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      Angiotensin II in the Brain and Pituitary: Contrasting Roles in the Regulation of Adenohypophyseal Secretion

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          Angiotensin II (All) is present in gonadotropes in rats, and there are All receptors on lactotropes and corticotropes. All may be a paracrine mediator that stimulates the secretion of prolactin and adrenocorticotropin (ACTH) at the level of the pituitary, but additional research is needed to define its exact role. Angiotensinogen may also reach the gonadotropes via a paracrine route. On the other hand, there is considerable evidence that brain All stimulates the secretion of luteinizing hormone (LH) by increasing the secretion of LH-releasing hormone, and that this effect is due to All-mediated release of norepinephrine from noradrenergic nerve terminals in the preoptic region of the hypothalamus. In addition, brain All inhibits the secretion of prolactin, probably by increasing the release of dopamine into the portal hypophyseal vessels. Circulating All stimulates the secretion of a third anterior pituitary hormone, ACTH, by acting on one or more of the circumventricular organs to increase the secretion of corticotropin-releasing hormone.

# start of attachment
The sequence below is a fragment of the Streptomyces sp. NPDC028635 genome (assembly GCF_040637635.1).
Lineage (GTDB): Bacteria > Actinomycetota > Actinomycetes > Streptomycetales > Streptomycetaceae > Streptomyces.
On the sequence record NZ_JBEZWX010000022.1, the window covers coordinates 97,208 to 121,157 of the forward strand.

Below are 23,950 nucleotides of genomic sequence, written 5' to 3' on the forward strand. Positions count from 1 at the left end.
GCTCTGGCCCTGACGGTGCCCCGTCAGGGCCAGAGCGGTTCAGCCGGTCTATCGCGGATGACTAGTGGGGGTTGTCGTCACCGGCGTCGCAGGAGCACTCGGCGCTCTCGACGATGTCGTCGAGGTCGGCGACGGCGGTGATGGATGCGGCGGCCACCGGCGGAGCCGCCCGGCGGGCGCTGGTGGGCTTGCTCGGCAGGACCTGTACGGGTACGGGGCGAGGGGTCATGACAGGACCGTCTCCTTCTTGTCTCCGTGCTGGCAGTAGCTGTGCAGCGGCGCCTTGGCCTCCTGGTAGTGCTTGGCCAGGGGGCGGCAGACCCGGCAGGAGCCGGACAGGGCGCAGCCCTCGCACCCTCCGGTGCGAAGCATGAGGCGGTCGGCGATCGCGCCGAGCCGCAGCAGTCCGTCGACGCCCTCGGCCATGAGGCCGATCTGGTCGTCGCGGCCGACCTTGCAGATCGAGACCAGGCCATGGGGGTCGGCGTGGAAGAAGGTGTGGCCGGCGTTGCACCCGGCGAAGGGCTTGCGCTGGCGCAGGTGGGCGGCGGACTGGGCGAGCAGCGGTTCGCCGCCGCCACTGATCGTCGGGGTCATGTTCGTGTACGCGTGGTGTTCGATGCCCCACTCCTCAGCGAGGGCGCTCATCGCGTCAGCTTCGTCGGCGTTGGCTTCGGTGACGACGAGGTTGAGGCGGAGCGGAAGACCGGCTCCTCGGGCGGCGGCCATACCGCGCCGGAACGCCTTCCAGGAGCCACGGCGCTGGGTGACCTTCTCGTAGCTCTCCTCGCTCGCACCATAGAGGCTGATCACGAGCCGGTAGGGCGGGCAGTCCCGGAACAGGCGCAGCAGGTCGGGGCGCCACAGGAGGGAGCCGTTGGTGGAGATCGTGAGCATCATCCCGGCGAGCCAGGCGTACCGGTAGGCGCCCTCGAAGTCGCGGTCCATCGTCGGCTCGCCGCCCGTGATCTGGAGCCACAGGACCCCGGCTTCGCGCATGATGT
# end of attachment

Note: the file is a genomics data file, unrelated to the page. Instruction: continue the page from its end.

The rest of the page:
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          Author and article information

          Horm Res Paediatr
          Hormone Research in Paediatrics
          S. Karger AG
          28 November 2008
          : 31
          : 1-2
          : 24-31
          Department of Physiology, University of California, San Francisco, Calif, USA
          181082 Horm Res 1989;31:24–31
          © 1989 S. Karger AG, Basel

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          Page count
          Pages: 8
          Neuroendocrinology 1988


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